12 Example: LC-3 LDR Instruction Load instruction -- reads data from memory Base + offset mode: add offset to base register -- result is memory address load from memory address into destination register Add the value 6 to the contents of R3 to form a memory address. Load the contents of that memory location to R2. University of Texas at Austin CS310H - Computer Organization Spring 2010 Don Fussell 12

13 Instruction Processing: FETCH Load next instruction (at address stored in PC) from memory into Instruction Register (IR). Copy contents of PC into MAR. Send read signal to memory. Copy contents of MDR into IR. Then increment PC, so that it points to the next instruction in sequence. PC becomes PC+1. F D EA OP EX S University of Texas at Austin CS310H - Computer Organization Spring 2010 Don Fussell 13

14 Instruction Processing: DECODE First identify the opcode. In LC-3, this is always the first four bits of instruction. A 4-to-16 decoder asserts a control line corresponding to the desired opcode. Depending on opcode, identify other operands from the remaining bits. Example: for LDR, last six bits is offset for ADD, last three bits is source operand #2 F D EA OP EX S University of Texas at Austin CS310H - Computer Organization Spring 2010 Don Fussell 14

15 Instruction Processing: EVALUATE ADDRESS For instructions that require memory access, compute address used for access. Examples: add offset to base register (as in LDR) add offset to PC add offset to zero F D EA OP EX S University of Texas at Austin CS310H - Computer Organization Spring 2010 Don Fussell 15

16 Instruction Processing: FETCH OPERANDS Obtain source operands needed to perform operation. Examples: load data from memory (LDR) read data from register file (ADD) F D EA OP EX S University of Texas at Austin CS310H - Computer Organization Spring 2010 Don Fussell 16

17 Instruction Processing: EXECUTE Perform the operation, using the source operands. Examples: send operands to ALU and assert ADD signal do nothing (e.g., for loads and stores) F D EA OP EX S University of Texas at Austin CS310H - Computer Organization Spring 2010 Don Fussell 17

18 Instruction Processing: STORE RESULT Write results to destination. (register or memory) Examples: result of ADD is placed in destination register result of memory load is placed in destination register for store instruction, data is stored to memory write address to MAR, data to MDR assert WRITE signal to memory F D EA OP EX S University of Texas at Austin CS310H - Computer Organization Spring 2010 Don Fussell 18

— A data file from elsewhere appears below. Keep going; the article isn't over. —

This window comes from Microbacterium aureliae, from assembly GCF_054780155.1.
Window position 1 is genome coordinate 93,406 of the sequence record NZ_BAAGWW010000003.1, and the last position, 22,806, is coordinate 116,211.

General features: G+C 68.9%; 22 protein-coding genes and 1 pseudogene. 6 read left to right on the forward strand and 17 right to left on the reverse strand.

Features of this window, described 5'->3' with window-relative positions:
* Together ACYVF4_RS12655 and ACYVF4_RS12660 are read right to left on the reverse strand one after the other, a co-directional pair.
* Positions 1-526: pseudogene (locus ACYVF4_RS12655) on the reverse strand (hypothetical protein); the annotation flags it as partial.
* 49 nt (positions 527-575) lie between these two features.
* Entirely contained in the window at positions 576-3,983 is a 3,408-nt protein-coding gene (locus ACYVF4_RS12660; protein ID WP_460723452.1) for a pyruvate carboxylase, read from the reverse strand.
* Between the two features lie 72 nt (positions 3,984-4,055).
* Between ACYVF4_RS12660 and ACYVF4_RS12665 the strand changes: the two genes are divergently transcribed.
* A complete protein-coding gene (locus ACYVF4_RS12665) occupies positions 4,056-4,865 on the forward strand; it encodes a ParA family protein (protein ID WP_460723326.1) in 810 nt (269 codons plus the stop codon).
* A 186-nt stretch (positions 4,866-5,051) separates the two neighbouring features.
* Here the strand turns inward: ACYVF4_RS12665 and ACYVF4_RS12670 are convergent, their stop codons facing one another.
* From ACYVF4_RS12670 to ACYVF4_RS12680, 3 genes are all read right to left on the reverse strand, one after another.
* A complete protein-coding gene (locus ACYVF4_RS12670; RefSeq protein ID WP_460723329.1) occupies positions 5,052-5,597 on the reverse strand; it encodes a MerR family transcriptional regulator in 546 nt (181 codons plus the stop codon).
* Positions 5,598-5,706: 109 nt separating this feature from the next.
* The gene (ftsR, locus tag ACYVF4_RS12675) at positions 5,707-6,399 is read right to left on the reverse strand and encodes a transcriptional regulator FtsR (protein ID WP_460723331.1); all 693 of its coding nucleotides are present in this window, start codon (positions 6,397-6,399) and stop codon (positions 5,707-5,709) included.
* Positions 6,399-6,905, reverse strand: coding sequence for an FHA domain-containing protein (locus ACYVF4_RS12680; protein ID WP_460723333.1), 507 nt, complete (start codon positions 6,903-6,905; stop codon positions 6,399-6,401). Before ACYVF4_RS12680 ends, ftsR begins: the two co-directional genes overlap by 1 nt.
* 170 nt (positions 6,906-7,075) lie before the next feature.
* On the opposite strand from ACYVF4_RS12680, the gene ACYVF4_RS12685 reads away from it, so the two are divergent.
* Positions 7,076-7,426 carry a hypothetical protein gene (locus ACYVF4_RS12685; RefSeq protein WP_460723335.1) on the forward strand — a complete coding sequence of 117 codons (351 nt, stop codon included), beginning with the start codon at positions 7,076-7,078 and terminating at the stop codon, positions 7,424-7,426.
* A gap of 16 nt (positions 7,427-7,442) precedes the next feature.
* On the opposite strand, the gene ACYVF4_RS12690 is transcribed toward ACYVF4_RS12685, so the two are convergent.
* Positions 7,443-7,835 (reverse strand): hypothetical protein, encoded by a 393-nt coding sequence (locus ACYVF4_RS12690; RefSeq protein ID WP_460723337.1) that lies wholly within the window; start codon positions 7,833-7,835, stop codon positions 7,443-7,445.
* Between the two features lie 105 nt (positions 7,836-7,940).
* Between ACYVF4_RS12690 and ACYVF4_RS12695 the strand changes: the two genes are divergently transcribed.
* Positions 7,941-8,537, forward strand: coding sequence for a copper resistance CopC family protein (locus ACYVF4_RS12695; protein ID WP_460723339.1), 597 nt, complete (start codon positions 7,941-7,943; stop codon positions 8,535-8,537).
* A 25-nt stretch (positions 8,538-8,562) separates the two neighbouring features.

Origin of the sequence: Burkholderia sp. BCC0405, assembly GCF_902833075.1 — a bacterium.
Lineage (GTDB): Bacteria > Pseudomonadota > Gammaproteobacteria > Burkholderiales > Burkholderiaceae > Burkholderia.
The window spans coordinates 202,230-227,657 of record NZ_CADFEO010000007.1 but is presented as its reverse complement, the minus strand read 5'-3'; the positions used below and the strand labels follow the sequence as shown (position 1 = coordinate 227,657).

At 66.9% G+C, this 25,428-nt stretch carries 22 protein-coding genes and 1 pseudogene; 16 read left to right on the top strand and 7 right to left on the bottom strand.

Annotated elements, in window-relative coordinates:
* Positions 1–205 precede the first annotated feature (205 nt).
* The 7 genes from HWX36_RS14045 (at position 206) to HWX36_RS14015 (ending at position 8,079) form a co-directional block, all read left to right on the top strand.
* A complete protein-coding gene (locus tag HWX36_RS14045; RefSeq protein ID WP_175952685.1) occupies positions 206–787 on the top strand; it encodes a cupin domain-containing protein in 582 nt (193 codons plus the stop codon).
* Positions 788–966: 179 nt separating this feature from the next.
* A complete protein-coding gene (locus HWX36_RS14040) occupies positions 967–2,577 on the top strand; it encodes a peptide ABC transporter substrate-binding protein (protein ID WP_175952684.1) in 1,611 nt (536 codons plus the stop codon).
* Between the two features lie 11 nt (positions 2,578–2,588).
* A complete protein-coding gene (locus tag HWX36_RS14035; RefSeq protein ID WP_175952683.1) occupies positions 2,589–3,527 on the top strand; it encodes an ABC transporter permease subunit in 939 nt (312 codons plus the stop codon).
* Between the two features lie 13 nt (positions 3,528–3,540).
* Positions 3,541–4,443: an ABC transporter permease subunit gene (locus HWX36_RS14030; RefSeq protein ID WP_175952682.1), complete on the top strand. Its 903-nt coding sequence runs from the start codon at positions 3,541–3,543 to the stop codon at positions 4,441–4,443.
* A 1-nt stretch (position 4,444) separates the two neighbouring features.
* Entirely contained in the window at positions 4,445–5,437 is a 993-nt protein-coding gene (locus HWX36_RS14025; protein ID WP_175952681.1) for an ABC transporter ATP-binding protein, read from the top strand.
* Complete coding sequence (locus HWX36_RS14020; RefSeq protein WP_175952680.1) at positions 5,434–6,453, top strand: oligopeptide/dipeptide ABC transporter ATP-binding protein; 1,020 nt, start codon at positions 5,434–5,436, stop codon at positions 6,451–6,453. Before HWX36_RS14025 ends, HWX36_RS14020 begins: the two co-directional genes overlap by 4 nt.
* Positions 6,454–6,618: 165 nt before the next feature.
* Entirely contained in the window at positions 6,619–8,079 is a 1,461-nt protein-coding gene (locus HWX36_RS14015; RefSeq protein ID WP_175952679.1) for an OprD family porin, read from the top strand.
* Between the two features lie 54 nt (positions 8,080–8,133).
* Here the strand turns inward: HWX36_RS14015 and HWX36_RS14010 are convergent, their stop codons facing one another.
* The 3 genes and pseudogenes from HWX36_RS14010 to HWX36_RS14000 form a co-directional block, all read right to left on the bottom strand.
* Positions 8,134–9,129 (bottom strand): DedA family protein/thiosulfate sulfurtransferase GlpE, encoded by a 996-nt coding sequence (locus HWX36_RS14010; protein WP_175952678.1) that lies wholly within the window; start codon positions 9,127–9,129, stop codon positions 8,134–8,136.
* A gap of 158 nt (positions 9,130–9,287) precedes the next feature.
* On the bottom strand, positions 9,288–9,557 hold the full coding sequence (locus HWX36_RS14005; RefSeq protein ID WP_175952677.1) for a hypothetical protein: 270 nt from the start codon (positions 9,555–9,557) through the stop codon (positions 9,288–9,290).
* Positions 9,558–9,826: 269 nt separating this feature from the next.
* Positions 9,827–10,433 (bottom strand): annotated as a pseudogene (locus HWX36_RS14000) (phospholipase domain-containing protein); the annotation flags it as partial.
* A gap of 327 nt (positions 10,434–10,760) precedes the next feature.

19 Changing the Sequence of Instructions In the FETCH phase, we increment the Program Counter by 1. What if we don t want to always execute the instruction that follows this one? examples: loop, if-then, function call Need special instructions that change the contents of the PC. These are called control instructions. jumps are unconditional -- they always change the PC branches are conditional -- they change the PC only if some condition is true (e.g., the result of an ADD is zero) University of Texas at Austin CS310H - Computer Organization Spring 2010 Don Fussell 19

20 Example: LC-3 JMP Instruction Set the PC to the value contained in a register. This becomes the address of the next instruction to fetch. Load the contents of R3 into the PC. University of Texas at Austin CS310H - Computer Organization Spring 2010 Don Fussell 20

21 Instruction Processing Summary Instructions look just like data -- it s all interpretation. Three basic kinds of instructions: computational instructions (ADD, AND, ) data movement instructions (LD, ST, ) control instructions (JMP, BRnz, ) Six basic phases of instruction processing: F D EA OP EX S not all phases are needed by every instruction phases may take variable number of machine cycles University of Texas at Austin CS310H - Computer Organization Spring 2010 Don Fussell 21

22 Control Unit State Diagram The control unit is a state machine. Here is part of a simplified state diagram for the LC-3: A more complete state diagram is in Appendix C. It will be more understandable after Chapter 5. University of Texas at Austin CS310H - Computer Organization Spring 2010 Don Fussell 22

23 Stopping the Clock Control unit will repeat instruction processing sequence as long as clock is running. If not processing instructions from your application, then it is processing instructions from the Operating System (OS). The OS is a special program that manages processor and other resources. To stop the computer: AND the clock generator signal with ZERO When control unit stops seeing the CLOCK signal, it stops processing. University of Texas at Austin CS310H - Computer Organization Spring 2010 Don Fussell 23